Some comments from Chinese twitterers:
“No matter where I am, I think the most beautiful place on earth is my hometown, Urumqi. I can never forget the mountains, rivers, grasslands and trees, and the people. I will always belong to that place. All the ethnic groups co-existing in harmony, is this really an unreachable dream? God bless the kindhearted citizens. Sleepless nights.”
“Although I lived in Xinjiang since I was little, I also have felt a sense of Han superiority, and this sense of superiority may have made me discriminate against Uighurs and other minorities. Originally I wasn’t even aware of this until I saw these types of violent ethnic conflicts, and then I discovered the narrowness of my own thinking, and became aware of the true significance of ‘ethnic autonomy.'”
Read what people are saying about this topic on twitter.
Also from Chinese blogger Yang Jie 杨杰:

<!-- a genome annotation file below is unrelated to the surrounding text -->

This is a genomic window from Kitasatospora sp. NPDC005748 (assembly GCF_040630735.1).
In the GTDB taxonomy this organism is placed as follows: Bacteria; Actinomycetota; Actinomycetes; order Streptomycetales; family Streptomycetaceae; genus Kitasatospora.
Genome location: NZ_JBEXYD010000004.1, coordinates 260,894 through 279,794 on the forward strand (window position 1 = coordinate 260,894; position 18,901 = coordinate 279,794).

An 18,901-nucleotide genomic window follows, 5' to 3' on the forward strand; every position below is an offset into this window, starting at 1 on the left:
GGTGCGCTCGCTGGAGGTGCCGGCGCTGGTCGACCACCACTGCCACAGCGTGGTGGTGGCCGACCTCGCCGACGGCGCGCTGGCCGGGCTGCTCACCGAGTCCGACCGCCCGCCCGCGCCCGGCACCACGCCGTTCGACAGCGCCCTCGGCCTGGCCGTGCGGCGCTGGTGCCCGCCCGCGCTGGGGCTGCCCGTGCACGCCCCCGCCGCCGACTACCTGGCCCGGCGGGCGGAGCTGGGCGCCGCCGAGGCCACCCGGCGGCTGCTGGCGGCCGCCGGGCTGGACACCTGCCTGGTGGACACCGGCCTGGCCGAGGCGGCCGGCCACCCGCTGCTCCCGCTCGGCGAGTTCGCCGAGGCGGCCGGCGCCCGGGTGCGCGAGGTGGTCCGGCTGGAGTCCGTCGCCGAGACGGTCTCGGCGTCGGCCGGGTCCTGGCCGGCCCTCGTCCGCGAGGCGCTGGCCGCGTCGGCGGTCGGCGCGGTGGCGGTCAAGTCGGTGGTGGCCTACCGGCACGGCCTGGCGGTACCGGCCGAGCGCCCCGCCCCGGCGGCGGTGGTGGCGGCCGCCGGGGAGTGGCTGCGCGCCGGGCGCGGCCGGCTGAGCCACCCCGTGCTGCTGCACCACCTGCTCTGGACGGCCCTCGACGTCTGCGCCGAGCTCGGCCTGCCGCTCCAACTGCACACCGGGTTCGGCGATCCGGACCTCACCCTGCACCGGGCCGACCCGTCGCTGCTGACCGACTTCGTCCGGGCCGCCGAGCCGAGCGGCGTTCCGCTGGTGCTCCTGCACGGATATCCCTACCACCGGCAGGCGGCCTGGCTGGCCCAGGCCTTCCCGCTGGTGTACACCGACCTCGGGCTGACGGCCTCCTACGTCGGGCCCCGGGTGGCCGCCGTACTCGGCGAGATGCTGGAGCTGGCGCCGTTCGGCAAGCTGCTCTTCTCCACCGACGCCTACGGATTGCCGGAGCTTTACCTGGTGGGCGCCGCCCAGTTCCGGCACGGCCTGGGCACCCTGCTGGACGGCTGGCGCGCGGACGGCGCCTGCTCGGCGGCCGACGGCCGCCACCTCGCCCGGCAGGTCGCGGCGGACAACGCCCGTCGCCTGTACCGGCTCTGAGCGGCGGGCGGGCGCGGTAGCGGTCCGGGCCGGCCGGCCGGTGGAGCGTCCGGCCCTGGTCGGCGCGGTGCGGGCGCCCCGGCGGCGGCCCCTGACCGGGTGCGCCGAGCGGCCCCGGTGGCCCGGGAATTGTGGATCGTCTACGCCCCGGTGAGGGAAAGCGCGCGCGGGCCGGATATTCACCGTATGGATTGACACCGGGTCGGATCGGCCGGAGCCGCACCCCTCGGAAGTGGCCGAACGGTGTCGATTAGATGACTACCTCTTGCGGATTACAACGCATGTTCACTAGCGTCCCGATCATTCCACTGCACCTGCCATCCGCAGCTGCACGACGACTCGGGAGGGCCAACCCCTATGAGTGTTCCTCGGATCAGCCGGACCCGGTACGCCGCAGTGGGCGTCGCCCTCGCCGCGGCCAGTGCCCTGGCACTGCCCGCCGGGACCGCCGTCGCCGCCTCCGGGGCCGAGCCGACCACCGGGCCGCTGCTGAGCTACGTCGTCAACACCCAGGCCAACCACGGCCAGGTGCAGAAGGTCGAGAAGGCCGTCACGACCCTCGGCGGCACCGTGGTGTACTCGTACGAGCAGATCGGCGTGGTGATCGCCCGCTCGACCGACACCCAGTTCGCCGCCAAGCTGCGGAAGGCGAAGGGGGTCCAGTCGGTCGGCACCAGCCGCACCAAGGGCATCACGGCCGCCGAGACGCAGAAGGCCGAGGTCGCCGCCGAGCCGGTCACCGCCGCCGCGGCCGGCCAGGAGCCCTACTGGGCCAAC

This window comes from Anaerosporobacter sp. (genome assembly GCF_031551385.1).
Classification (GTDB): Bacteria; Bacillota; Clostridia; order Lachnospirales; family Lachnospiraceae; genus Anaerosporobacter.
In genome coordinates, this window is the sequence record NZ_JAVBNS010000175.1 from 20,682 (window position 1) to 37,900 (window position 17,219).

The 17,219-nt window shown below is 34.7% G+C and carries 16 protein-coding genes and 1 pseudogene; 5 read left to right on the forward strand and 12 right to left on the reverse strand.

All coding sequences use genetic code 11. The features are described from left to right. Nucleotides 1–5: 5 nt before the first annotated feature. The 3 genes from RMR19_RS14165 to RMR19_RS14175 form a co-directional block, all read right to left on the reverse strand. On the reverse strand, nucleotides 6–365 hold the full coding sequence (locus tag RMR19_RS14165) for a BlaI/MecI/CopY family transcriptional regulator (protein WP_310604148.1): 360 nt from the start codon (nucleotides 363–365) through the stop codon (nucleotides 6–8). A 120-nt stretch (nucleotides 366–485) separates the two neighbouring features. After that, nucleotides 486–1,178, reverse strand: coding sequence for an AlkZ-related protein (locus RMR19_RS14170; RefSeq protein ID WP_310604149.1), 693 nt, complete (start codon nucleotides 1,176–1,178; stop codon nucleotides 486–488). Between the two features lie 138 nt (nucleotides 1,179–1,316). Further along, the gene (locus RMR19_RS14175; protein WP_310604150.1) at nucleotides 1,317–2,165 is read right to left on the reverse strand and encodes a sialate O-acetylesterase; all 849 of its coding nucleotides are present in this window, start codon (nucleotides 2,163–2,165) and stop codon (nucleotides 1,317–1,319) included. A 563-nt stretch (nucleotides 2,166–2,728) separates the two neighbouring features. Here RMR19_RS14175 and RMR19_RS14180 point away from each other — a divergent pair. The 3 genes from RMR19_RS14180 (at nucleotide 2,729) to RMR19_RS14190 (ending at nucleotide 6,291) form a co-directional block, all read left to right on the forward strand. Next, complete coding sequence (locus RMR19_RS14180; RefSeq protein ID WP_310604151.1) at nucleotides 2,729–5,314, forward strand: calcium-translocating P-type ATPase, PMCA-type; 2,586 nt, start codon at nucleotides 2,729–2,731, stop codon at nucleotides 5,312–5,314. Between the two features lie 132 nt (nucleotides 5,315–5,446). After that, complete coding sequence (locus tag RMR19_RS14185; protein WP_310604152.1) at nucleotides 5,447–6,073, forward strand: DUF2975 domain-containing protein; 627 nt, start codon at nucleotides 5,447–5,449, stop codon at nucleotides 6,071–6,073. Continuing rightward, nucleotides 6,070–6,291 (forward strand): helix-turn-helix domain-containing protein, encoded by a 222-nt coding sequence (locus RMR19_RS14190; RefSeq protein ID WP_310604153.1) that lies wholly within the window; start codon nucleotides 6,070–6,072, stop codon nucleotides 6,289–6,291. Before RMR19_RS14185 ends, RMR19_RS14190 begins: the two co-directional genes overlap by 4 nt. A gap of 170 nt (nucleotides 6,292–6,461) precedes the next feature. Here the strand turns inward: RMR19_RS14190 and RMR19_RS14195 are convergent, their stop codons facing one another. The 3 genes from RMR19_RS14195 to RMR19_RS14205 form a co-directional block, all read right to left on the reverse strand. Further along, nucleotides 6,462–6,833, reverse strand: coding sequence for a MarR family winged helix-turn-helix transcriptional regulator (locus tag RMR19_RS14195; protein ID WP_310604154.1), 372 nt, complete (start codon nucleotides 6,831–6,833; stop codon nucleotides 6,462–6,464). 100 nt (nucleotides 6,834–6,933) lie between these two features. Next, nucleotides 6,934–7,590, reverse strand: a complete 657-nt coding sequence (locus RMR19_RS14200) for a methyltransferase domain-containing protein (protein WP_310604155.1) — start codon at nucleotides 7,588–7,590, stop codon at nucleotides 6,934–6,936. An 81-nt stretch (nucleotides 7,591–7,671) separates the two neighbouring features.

About two hours ago, I drove by the People’s Square of Urumqi. (The square’s importance for Xinjiang is equivalent to the importance of Tiananmen Square for Beijing.) I coincidentally ran into the sudden riot. I saw hundreds (maybe almost a thousand) people gathered here marching, in an organized way. All participants were Uighurs. Some of them were shouting slogans in Chinese, and some in Uighur. They attracted a large crowd. Judging from their half-baked Chinese, they were probably not Uighurs from Urumqi, since Uighurs in the regional capital Urumqi usually speak fluent Chinese. The north of the Square is where the Party Committee of Xinjiang is, and the southeast side of the Square is where the provincial government building is. This is the heart of the city. It is also a popular place for residents of all ethnicities living nearby to spend their time in the evening. On summer nights the square is always very crowded. In the center of the Square, the monument of the People’s Liberation Army Entering XInjiang (also called the Monument of the Peaceful Liberation of Xinjiang) stands tall. The monument is similar to the Monument to the People’s Heroes in Tiananmen Square in Beijing.